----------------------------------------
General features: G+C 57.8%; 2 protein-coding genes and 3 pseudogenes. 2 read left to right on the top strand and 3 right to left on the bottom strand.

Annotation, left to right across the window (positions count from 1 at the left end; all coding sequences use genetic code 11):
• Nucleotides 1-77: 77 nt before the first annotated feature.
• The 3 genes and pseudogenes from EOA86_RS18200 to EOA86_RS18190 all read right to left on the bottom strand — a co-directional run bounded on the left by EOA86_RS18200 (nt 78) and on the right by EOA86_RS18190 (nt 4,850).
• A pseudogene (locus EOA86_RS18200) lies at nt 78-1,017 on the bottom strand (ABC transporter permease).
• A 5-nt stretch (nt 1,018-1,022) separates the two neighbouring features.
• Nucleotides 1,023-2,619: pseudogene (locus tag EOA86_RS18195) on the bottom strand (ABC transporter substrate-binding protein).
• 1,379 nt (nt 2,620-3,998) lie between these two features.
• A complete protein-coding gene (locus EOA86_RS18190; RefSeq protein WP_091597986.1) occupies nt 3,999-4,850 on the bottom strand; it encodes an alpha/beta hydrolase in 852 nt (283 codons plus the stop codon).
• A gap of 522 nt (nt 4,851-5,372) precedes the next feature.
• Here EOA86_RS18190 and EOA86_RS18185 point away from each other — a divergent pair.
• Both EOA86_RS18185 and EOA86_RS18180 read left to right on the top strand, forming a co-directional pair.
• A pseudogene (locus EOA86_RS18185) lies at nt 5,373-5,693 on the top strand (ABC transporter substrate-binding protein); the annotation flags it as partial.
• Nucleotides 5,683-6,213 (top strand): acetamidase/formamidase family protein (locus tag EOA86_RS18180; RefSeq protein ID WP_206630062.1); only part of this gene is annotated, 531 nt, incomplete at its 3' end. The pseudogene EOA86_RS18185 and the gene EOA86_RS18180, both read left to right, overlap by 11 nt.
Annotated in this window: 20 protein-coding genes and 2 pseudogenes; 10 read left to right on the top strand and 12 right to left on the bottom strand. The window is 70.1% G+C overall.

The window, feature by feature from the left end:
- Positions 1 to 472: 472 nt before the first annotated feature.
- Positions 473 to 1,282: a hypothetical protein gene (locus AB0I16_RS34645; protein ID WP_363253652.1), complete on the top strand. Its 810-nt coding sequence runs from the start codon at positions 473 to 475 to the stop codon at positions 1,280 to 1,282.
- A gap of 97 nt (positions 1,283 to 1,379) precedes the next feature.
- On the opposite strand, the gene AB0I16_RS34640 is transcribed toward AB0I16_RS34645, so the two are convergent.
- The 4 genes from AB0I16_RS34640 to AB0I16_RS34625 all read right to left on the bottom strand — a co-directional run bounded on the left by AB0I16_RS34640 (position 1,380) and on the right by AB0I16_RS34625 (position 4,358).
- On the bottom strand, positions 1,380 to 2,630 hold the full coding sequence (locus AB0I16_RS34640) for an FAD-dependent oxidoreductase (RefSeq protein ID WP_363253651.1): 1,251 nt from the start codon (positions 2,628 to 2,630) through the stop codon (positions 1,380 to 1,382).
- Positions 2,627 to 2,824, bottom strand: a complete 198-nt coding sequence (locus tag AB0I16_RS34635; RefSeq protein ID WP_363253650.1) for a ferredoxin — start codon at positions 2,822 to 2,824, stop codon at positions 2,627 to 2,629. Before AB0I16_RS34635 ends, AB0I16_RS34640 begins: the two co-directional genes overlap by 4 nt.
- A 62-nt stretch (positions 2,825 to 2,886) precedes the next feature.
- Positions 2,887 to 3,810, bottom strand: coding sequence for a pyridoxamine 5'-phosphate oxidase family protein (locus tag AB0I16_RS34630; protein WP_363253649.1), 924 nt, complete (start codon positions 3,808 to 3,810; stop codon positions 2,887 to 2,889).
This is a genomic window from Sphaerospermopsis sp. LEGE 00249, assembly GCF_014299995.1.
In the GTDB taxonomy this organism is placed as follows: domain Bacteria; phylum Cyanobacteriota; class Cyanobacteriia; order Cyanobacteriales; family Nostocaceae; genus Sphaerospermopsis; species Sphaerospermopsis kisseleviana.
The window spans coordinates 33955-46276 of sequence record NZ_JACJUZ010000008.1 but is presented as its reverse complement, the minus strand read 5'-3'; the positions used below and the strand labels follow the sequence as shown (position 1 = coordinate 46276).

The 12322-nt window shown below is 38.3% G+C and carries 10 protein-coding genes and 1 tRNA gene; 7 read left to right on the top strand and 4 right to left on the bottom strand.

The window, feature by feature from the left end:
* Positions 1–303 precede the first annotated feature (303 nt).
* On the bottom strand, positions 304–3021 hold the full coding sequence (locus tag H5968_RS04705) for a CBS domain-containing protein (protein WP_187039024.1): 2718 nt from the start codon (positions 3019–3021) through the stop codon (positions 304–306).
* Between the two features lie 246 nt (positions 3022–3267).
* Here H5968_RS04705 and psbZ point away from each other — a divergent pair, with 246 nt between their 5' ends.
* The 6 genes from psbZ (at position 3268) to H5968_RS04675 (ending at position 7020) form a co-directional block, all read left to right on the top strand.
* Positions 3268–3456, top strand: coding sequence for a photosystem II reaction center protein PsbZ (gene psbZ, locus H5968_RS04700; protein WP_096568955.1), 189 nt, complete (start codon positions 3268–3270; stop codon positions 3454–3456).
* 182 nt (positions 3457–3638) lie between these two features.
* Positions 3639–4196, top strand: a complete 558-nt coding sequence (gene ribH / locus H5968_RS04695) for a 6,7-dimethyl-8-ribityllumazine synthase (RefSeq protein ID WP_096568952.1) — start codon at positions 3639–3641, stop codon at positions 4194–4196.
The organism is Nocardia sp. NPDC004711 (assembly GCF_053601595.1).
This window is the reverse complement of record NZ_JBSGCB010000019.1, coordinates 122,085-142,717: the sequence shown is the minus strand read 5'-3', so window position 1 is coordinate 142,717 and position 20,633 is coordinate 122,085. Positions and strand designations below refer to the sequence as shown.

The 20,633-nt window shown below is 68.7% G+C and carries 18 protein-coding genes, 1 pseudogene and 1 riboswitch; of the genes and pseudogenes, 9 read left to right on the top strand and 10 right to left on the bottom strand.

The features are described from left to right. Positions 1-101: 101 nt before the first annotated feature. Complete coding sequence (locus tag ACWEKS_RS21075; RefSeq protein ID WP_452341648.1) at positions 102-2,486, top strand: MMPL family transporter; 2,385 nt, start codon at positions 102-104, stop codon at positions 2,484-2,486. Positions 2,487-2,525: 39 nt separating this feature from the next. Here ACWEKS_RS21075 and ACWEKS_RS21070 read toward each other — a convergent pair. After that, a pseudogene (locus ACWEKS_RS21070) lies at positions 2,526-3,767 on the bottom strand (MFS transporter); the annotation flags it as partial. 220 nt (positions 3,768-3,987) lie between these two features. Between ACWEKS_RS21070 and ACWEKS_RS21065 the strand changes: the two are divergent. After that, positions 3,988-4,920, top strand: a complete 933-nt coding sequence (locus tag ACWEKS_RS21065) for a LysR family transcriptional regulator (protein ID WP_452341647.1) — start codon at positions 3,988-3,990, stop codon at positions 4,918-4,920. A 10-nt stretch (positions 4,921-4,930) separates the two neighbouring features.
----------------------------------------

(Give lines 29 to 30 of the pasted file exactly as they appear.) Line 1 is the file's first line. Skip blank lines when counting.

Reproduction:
The 12322-nt window shown below is 38.3% G+C and carries 10 protein-coding genes and 1 tRNA gene; 7 read left to right on the top strand and 4 right to left on the bottom strand.

The window, feature by feature from the left end: